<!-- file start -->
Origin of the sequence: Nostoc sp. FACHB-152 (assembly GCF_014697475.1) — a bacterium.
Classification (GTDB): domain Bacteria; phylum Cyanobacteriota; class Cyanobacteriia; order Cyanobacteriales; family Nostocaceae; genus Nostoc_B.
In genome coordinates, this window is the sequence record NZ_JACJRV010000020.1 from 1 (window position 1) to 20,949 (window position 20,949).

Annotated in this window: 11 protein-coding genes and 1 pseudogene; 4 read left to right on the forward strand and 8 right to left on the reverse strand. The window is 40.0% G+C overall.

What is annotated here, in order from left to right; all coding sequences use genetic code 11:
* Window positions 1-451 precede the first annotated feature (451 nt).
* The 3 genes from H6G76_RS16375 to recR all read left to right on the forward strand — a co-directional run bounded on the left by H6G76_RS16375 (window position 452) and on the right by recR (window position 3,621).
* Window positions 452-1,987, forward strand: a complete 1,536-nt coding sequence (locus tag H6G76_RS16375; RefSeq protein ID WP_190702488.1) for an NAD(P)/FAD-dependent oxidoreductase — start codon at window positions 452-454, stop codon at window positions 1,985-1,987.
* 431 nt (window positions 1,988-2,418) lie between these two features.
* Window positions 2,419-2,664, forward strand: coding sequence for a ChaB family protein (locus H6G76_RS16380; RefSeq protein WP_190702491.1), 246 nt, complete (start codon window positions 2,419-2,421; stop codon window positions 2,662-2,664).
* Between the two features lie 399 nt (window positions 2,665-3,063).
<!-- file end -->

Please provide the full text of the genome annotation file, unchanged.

Origin of the sequence: Nostoc sp. FACHB-152 (assembly GCF_014697475.1) — a bacterium.
Classification (GTDB): domain Bacteria; phylum Cyanobacteriota; class Cyanobacteriia; order Cyanobacteriales; family Nostocaceae; genus Nostoc_B.
In genome coordinates, this window is the sequence record NZ_JACJRV010000020.1 from 1 (window position 1) to 20,949 (window position 20,949).

Annotated in this window: 11 protein-coding genes and 1 pseudogene; 4 read left to right on the forward strand and 8 right to left on the reverse strand. The window is 40.0% G+C overall.

What is annotated here, in order from left to right; all coding sequences use genetic code 11:
* Window positions 1-451 precede the first annotated feature (451 nt).
* The 3 genes from H6G76_RS16375 to recR all read left to right on the forward strand — a co-directional run bounded on the left by H6G76_RS16375 (window position 452) and on the right by recR (window position 3,621).
* Window positions 452-1,987, forward strand: a complete 1,536-nt coding sequence (locus tag H6G76_RS16375; RefSeq protein ID WP_190702488.1) for an NAD(P)/FAD-dependent oxidoreductase — start codon at window positions 452-454, stop codon at window positions 1,985-1,987.
* 431 nt (window positions 1,988-2,418) lie between these two features.
* Window positions 2,419-2,664, forward strand: coding sequence for a ChaB family protein (locus H6G76_RS16380; RefSeq protein WP_190702491.1), 246 nt, complete (start codon window positions 2,419-2,421; stop codon window positions 2,662-2,664).
* Between the two features lie 399 nt (window positions 2,665-3,063).